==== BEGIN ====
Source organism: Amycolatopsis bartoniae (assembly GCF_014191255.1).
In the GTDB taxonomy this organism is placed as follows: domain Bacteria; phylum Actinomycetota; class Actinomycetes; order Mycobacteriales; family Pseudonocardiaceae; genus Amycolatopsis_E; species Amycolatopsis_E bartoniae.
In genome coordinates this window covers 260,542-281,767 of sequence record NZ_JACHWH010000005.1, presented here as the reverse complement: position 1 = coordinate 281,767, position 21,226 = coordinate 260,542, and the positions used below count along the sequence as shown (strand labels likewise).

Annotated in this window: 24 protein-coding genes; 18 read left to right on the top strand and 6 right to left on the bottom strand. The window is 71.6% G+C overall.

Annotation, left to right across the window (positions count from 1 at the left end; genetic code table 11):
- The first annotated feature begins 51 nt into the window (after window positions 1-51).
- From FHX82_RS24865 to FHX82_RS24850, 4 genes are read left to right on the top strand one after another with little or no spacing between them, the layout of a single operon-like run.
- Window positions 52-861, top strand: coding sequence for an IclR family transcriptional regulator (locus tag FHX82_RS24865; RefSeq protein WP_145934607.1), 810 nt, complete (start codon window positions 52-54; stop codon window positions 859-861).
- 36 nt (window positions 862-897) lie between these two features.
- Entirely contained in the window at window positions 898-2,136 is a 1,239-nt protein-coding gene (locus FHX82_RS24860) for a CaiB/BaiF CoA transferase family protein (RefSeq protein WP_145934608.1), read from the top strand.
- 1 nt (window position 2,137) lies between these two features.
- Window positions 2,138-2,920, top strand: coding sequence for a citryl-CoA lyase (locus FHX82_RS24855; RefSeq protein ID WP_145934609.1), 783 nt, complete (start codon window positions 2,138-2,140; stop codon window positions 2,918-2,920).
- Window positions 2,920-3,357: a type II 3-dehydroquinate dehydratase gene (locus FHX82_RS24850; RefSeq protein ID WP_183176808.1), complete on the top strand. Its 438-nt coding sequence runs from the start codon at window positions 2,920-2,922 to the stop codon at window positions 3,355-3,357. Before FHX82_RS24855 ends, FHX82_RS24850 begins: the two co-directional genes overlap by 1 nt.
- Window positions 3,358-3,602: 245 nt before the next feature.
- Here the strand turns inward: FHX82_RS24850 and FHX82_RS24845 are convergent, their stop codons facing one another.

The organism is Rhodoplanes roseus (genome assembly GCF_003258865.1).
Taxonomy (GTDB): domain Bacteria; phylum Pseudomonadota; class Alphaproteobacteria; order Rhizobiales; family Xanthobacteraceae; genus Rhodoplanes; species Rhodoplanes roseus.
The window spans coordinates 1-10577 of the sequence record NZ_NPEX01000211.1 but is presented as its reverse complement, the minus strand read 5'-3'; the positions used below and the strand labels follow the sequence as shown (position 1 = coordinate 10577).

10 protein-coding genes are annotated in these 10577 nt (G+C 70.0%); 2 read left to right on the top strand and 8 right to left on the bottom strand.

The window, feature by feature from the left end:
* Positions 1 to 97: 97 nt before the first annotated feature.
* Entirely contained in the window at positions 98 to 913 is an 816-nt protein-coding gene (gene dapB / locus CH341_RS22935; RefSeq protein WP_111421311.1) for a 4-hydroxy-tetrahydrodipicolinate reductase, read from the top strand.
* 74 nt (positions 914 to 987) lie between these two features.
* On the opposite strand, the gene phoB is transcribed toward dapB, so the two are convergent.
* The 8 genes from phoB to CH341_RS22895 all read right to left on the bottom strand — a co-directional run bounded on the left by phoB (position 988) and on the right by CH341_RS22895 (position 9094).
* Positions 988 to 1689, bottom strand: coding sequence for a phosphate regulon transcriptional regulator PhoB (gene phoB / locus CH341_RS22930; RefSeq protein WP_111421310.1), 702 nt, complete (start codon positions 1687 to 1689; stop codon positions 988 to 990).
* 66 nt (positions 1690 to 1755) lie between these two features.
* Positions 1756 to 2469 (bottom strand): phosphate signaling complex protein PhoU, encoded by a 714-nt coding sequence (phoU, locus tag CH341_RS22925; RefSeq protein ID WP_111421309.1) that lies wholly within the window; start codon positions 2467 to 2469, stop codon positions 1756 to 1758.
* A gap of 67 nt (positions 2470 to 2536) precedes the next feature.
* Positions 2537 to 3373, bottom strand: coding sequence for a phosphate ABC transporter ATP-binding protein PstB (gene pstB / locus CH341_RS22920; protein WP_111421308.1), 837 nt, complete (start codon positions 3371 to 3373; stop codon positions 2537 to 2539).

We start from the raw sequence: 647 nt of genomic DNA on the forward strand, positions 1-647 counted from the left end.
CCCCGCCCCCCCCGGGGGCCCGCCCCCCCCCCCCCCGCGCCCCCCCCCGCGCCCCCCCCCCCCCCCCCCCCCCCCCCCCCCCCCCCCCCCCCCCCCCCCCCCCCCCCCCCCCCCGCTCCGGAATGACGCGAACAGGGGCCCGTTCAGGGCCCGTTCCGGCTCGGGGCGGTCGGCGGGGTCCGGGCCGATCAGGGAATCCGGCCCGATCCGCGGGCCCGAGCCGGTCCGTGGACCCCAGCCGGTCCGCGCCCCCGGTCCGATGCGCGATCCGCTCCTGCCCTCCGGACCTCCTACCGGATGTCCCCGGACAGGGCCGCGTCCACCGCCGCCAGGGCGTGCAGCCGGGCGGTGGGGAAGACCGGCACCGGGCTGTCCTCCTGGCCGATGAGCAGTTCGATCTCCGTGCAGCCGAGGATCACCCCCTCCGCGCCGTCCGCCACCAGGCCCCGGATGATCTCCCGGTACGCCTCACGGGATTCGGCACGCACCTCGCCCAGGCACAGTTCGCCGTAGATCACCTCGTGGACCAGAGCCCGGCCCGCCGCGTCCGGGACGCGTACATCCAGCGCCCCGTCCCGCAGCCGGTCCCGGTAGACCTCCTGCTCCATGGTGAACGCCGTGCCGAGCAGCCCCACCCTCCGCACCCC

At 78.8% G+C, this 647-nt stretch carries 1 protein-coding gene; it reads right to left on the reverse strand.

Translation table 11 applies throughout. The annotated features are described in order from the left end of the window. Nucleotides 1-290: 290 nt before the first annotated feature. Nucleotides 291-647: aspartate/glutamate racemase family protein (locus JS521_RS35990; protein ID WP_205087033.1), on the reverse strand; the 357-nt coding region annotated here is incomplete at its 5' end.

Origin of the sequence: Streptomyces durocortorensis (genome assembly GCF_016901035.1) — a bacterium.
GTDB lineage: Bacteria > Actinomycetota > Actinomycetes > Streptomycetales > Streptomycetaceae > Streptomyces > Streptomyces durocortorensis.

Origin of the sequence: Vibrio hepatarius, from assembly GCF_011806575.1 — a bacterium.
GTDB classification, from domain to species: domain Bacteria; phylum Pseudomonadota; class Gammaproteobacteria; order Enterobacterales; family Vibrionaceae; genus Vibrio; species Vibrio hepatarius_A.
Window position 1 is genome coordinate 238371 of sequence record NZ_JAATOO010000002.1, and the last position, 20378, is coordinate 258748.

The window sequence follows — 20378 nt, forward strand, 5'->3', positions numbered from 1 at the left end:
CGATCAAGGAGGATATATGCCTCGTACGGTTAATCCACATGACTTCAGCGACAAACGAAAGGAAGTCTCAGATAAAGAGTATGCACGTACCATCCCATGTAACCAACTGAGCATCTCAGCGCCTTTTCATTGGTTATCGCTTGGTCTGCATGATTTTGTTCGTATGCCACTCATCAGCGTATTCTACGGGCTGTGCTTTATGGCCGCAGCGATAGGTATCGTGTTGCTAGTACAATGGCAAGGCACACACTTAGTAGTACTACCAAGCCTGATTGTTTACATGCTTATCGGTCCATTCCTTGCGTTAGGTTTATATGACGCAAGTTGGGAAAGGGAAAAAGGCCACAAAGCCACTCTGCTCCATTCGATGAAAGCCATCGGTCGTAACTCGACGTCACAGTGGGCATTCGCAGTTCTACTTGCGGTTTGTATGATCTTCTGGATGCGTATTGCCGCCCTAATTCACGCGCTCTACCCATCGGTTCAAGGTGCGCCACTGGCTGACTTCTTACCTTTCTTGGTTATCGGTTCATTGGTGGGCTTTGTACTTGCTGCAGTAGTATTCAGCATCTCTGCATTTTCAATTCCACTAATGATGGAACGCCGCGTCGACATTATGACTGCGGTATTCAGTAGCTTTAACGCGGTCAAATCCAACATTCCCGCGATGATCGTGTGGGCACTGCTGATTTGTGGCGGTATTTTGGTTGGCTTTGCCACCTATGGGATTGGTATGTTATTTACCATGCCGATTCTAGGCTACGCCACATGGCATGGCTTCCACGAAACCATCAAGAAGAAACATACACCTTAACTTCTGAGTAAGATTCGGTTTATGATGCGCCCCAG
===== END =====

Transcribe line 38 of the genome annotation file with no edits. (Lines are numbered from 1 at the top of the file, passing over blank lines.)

GTDB classification, from domain to species: domain Bacteria; phylum Pseudomonadota; class Gammaproteobacteria; order Enterobacterales; family Vibrionaceae; genus Vibrio; species Vibrio hepatarius_A.